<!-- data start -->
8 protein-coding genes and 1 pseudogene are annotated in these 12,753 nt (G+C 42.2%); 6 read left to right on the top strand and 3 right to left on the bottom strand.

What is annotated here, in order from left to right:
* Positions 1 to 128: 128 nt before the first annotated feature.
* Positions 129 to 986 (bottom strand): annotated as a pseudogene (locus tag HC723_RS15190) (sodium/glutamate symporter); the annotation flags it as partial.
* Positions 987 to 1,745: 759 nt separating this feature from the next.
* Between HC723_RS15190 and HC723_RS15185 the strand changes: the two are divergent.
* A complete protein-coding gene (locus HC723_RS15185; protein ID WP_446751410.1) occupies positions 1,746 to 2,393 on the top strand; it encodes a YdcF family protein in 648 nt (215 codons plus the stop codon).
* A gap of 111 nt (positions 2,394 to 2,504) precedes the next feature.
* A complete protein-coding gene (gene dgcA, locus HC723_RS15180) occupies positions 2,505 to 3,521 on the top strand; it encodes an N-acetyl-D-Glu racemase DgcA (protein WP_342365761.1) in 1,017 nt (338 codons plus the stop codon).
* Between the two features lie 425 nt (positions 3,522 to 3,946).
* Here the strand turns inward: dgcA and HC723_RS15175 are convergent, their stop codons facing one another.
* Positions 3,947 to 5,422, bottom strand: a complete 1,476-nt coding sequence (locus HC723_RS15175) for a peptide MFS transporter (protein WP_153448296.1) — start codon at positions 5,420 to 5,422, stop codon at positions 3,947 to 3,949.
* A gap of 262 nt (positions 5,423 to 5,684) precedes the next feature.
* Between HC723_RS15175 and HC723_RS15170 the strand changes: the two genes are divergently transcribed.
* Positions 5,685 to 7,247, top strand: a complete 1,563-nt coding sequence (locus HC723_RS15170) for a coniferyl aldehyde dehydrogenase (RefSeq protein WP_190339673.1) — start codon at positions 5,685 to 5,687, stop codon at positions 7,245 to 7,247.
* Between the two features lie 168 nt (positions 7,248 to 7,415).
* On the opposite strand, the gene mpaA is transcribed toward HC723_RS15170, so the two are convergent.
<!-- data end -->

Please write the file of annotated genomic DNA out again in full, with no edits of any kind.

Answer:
8 protein-coding genes and 1 pseudogene are annotated in these 12,753 nt (G+C 42.2%); 6 read left to right on the top strand and 3 right to left on the bottom strand.

What is annotated here, in order from left to right:
* Positions 1 to 128: 128 nt before the first annotated feature.
* Positions 129 to 986 (bottom strand): annotated as a pseudogene (locus tag HC723_RS15190) (sodium/glutamate symporter); the annotation flags it as partial.
* Positions 987 to 1,745: 759 nt separating this feature from the next.
* Between HC723_RS15190 and HC723_RS15185 the strand changes: the two are divergent.
* A complete protein-coding gene (locus HC723_RS15185; protein ID WP_446751410.1) occupies positions 1,746 to 2,393 on the top strand; it encodes a YdcF family protein in 648 nt (215 codons plus the stop codon).
* A gap of 111 nt (positions 2,394 to 2,504) precedes the next feature.
* A complete protein-coding gene (gene dgcA, locus HC723_RS15180) occupies positions 2,505 to 3,521 on the top strand; it encodes an N-acetyl-D-Glu racemase DgcA (protein WP_342365761.1) in 1,017 nt (338 codons plus the stop codon).
* Between the two features lie 425 nt (positions 3,522 to 3,946).
* Here the strand turns inward: dgcA and HC723_RS15175 are convergent, their stop codons facing one another.
* Positions 3,947 to 5,422, bottom strand: a complete 1,476-nt coding sequence (locus HC723_RS15175) for a peptide MFS transporter (protein WP_153448296.1) — start codon at positions 5,420 to 5,422, stop codon at positions 3,947 to 3,949.
* A gap of 262 nt (positions 5,423 to 5,684) precedes the next feature.
* Between HC723_RS15175 and HC723_RS15170 the strand changes: the two genes are divergently transcribed.
* Positions 5,685 to 7,247, top strand: a complete 1,563-nt coding sequence (locus HC723_RS15170) for a coniferyl aldehyde dehydrogenase (RefSeq protein WP_190339673.1) — start codon at positions 5,685 to 5,687, stop codon at positions 7,245 to 7,247.
* Between the two features lie 168 nt (positions 7,248 to 7,415).
* On the opposite strand, the gene mpaA is transcribed toward HC723_RS15170, so the two are convergent.